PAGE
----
Q. You’ve been trying to understand the human condition. Made any progress?
A. I’ve spent a lot of time realising we’re not all the same – but it’s all about how we treat other people in the end. I’ve come the realisation that everyone in the world has had a night where they’ve cried endless, feeling like all hope is lost. Whether it’s a relationship, a job, an ambition or money – everyone has had that night where they’ve been confused and desperate and so, so sad. Usually they fall asleep and feel better in the morning – so I treat everyone who isn’t going through that like this is might not be their best day, but it’s definitely not their worst and we’re all stronger as a result. That’s why I find watching TV or fear peddling political parties so weird, they choose to spend their days when they’re not sad being so ineffectual against the future.
Q. You fell in love with music. How’s that relationship going?
A. Strong as ever. We’re coming up to our 20th anniversary soon. I still find it immensely attractive.
Q. Because you love music so much you’ve been to the X Factor. How did that go – were you successful?
A. I only went to the audition queue in the bottom of a shopping centre. I queued up for an hour, got in the middle and then sang ‘Feed The Kids’ at the top of my voice. Amazingly, hardly anyone knew what to do when music actually came in to the room. So I was stood there shouting “I’M NOT A COG IN THE MACHINE, I’M THE GREASE!” at a load of people looking at their phones to avoid eye contact. It was fun. I hope they all do well in whatever they do next.
Q. X Factor is the worst fucking thing to ever happen to popular music. Music is amazing. Will popular music recover? Do you see a way out?
A. Music talks to our souls. Sadly, the people who want control of our souls know that and have invested a lot of money in making sure we give up our souls without ever using our brains. The best thing to do is support the little acts still working the motorways, befriending them and supporting what they have to say. Music will survive. Pop music can be ignored.
Q. The world is a bit fucked up, but it’s also amazing. How do you manage to let the first part of that sentence not contaminate the second? Does news, life and the most evil religion, Money, ever get you down? Serious face.
A. It gets me down for a minute. Then I rationalise my role in it and then I get back to work. This whole life thing isn’t that complicated – what messes it all up is a degradation of community. If we were all sharing meals, living with each other more, things would cost less and life would mean more. Instead, we’ve created a world where we make our own private boxes around our TV sets and retain control of the remote. Our ancestors would’ve realised early on that this is unworkable in the long run.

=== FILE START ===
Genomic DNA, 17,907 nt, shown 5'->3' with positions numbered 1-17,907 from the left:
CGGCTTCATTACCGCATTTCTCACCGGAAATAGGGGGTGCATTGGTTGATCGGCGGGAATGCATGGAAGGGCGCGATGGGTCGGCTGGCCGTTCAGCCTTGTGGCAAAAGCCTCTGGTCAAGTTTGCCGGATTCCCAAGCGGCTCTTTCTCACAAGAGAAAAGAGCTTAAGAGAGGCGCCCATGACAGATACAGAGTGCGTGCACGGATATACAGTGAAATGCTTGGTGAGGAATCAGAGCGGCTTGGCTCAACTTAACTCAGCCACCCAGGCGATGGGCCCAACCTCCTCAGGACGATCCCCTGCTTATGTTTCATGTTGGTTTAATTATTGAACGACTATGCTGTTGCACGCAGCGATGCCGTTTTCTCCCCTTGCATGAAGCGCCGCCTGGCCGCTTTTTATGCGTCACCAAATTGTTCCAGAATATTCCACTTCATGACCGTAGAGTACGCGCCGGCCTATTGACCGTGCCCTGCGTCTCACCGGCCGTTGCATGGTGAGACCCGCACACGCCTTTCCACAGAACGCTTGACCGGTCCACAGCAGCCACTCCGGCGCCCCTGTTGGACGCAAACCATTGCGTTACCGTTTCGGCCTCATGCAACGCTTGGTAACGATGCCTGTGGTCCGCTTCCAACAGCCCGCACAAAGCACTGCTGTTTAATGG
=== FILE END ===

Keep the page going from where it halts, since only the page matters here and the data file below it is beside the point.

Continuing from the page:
Q. You like to play house shows. You like pineapple and cheese. Is there a better way for you to spend an evening?
A. I love the intimacy of house shows, I like meeting people’s friends and families. I also love cheese and pineapple more than life itself… besides a well made falafel. Is there a better way to spend an evening? NO WAY!
Q. The Government has just announced it’s investing £550,000 of public money in the ‘Music Export Growth Scheme’, administered by UK Trade & Investment and the BPI. Metronomy and Band of Skulls are two of fourteen bands benefitting. I could think of better ways to “support UK music exports” but half a mill won’t pay for someone to kill Cowell. But then it’s better than wasting our money on Trident. What do you think?
A. The government spending money on music is not a bad thing – I know the Band of Skulls guys and they’ve worked so hard for so many years before this injection. They’ll do the right thing with it. I’d rather the money was invested in to music venues rather than bands, but then that’s what mobile phone companies are for.
I dunno. The whole things looks like a huge minefield of corporate traps to me. I’d rather play in people’s houses.
Q. Let’s dance
A. I’m dancing!
Q. Is the bass dude a relation?
A. That’s my Uncle Phinneas. He used to sit me on his double bass when I was a baby and play the E string until I went to sleep. I’m lying, of course, that guy is the father of all double bass players but we don’t like to talk about it.
Q. Festie season is upon us. Do you miss Karl, Jay and Toupé or are you too busy making videos in onesies to get all sentimental?
A. I miss them enormously! There should be some Toupé in the latter half of the year – keep ‘em peeled. I developed a fearlessness on stage with those guys. I can’t wait.
Q. You’re a busy man. I’m gonna let you go. Thanks for your words and music.
A. Thanks for asking me so many questions with such painful wrists!
*SQUAZZ – a generic term for almost anything, but mainly as a noun, it’s negative.
Grant Sharkey links (for you to use):